Recent trade data for Pakistan reveals a monthly trade deficit increase of $0.6 billion, primarily driven by an $0.8 billion surge in imports.

However, on an annual basis, the trade deficit is gradually shrinking at a modest rate of 4 per cent.

This is not necessarily negative news, as import restrictions have been lifted as part of the İnternational Monetary Fund (IMF) programme while the economy is experiencing an uptick in demand.


The encouraging aspect lies in the positive signs displayed by the export sector. The Pakistani rupee (PKR) has depreciated by approximately 35 per cent year-on-year, falling from PKR 220/USD to PKR 280/USD.

Last year, exporters faced challenges in importing raw materials, machinery, and intermediate goods.

Consequently, the 14 per cent year-on-year growth in exports, rising from $2.4 billion to $2.7 billion, is a heartening development, provided this trajectory continues.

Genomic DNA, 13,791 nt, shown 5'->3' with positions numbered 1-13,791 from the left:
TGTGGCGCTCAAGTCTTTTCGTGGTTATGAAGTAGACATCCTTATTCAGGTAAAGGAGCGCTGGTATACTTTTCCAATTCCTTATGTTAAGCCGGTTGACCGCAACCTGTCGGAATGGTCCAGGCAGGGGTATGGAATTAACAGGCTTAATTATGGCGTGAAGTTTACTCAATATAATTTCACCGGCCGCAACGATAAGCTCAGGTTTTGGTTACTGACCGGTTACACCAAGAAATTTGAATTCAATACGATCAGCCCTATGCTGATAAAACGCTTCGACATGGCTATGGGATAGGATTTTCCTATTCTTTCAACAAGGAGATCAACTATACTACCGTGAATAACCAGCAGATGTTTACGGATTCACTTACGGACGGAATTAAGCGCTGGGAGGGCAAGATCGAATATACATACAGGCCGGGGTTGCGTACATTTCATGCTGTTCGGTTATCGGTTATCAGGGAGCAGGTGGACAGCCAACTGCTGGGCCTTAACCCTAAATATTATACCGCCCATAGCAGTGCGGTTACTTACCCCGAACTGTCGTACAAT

Recent measures by the State Bank of Pakistan (SBP) aimed at promoting exports, including competitive gas rates for exporters, reflect a positive intent.

While industries reliant on gas may require more regionally competitive energy rates, the direction is favorable.

Moreover, the alignment of open market and interbank exchange rates may encourage a shift from official channels.

To address Pakistan’s economic challenges, two key corrections are imperative, among many others: increasing tax revenues and enhancing value-added exports.

Depreciation of the currency alone cannot serve as the sole remedy for stimulating growth.

To achieve a comprehensive economic framework, it is essential to boost the exports-to-GDP ratio beyond the current 8 per cent.

This should encourage capitalists to prioritise exports and foreign direct investment (FDI) over property, fixed income, currency, and trading, ensuring sustained double-digit growth over the next five years.